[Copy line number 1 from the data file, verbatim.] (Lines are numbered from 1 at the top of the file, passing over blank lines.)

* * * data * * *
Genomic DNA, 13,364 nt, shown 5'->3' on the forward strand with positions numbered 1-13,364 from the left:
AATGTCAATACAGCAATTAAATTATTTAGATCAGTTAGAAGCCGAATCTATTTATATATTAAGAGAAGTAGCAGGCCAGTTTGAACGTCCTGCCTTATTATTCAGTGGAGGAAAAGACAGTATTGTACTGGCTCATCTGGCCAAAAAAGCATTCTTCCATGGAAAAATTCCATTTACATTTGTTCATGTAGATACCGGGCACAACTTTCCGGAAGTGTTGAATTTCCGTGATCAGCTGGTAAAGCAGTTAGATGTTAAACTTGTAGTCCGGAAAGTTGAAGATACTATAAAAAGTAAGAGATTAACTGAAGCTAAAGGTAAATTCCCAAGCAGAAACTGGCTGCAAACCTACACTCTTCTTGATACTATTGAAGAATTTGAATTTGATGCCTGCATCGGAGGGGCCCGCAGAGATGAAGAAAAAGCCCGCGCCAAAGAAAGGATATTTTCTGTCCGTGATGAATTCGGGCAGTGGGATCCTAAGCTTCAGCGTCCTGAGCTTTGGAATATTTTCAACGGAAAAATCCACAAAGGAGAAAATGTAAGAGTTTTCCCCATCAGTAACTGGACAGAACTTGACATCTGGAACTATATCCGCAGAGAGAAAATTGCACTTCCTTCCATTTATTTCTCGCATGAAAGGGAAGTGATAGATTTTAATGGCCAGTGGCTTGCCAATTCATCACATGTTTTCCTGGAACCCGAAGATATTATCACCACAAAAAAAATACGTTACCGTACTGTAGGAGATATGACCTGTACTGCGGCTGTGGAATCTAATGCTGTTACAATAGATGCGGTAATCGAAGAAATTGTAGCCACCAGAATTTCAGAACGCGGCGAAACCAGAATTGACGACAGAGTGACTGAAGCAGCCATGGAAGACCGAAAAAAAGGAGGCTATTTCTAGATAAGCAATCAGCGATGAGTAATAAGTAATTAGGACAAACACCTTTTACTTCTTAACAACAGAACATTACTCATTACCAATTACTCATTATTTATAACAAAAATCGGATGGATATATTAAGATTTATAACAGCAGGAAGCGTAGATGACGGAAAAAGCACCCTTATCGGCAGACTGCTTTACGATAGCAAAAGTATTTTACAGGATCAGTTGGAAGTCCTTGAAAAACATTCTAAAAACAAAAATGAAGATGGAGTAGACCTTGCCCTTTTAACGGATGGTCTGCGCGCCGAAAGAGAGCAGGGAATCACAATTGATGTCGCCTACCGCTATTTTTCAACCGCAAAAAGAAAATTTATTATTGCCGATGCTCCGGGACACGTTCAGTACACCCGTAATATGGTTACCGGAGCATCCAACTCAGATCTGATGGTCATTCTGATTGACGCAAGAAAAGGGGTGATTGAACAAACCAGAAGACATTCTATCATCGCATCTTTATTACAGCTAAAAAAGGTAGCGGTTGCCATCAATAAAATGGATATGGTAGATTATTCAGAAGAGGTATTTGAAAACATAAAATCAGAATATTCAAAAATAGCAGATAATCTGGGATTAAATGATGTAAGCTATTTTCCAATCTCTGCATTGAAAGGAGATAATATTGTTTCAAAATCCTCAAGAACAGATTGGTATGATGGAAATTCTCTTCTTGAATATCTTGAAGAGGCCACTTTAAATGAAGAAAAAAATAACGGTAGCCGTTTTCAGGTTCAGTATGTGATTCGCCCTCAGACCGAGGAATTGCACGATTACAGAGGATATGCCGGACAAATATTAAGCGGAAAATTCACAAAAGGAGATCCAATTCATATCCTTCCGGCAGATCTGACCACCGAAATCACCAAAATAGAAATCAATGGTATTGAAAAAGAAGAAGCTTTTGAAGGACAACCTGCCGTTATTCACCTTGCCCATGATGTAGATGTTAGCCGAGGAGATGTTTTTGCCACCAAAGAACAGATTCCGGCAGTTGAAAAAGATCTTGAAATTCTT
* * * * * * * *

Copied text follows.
Genomic DNA, 13,364 nt, shown 5'->3' on the forward strand with positions numbered 1-13,364 from the left: